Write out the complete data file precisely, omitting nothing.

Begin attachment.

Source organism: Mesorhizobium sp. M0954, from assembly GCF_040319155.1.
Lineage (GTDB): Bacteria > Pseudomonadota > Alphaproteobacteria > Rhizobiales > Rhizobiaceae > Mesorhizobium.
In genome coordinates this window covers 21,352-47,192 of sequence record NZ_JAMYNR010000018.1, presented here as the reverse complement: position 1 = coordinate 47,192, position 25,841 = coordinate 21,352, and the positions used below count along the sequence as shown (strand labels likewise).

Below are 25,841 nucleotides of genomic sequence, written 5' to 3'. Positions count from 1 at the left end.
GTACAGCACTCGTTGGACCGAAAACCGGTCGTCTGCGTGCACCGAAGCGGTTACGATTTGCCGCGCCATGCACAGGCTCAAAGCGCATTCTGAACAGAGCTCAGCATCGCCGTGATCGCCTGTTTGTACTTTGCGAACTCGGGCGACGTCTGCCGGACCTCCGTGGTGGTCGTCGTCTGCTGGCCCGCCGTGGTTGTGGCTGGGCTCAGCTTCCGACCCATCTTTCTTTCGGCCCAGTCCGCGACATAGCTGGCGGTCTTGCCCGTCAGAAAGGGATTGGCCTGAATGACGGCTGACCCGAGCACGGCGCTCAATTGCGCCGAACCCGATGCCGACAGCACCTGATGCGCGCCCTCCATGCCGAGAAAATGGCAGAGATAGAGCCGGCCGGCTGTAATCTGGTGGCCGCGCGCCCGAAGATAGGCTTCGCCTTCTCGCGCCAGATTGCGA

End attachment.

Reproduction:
Source organism: Mesorhizobium sp. M0954, from assembly GCF_040319155.1.
Lineage (GTDB): Bacteria > Pseudomonadota > Alphaproteobacteria > Rhizobiales > Rhizobiaceae > Mesorhizobium.
In genome coordinates this window covers 21,352-47,192 of sequence record NZ_JAMYNR010000018.1, presented here as the reverse complement: position 1 = coordinate 47,192, position 25,841 = coordinate 21,352, and the positions used below count along the sequence as shown (strand labels likewise).

Below are 25,841 nucleotides of genomic sequence, written 5' to 3'. Positions count from 1 at the left end.
GTACAGCACTCGTTGGACCGAAAACCGGTCGTCTGCGTGCACCGAAGCGGTTACGATTTGCCGCGCCATGCACAGGCTCAAAGCGCATTCTGAACAGAGCTCAGCATCGCCGTGATCGCCTGTTTGTACTTTGCGAACTCGGGCGACGTCTGCCGGACCTCCGTGGTGGTCGTCGTCTGCTGGCCCGCCGTGGTTGTGGCTGGGCTCAGCTTCCGACCCATCTTTCTTTCGGCCCAGTCCGCGACATAGCTGGCGGTCTTGCCCGTCAGAAAGGGATTGGCCTGAATGACGGCTGACCCGAGCACGGCGCTCAATTGCGCCGAACCCGATGCCGACAGCACCTGATGCGCGCCCTCCATGCCGAGAAAATGGCAGAGATAGAGCCGGCCGGCTGTAATCTGGTGGCCGCGCGCCCGAAGATAGGCTTCGCCTTCTCGCGCCAGATTGCGA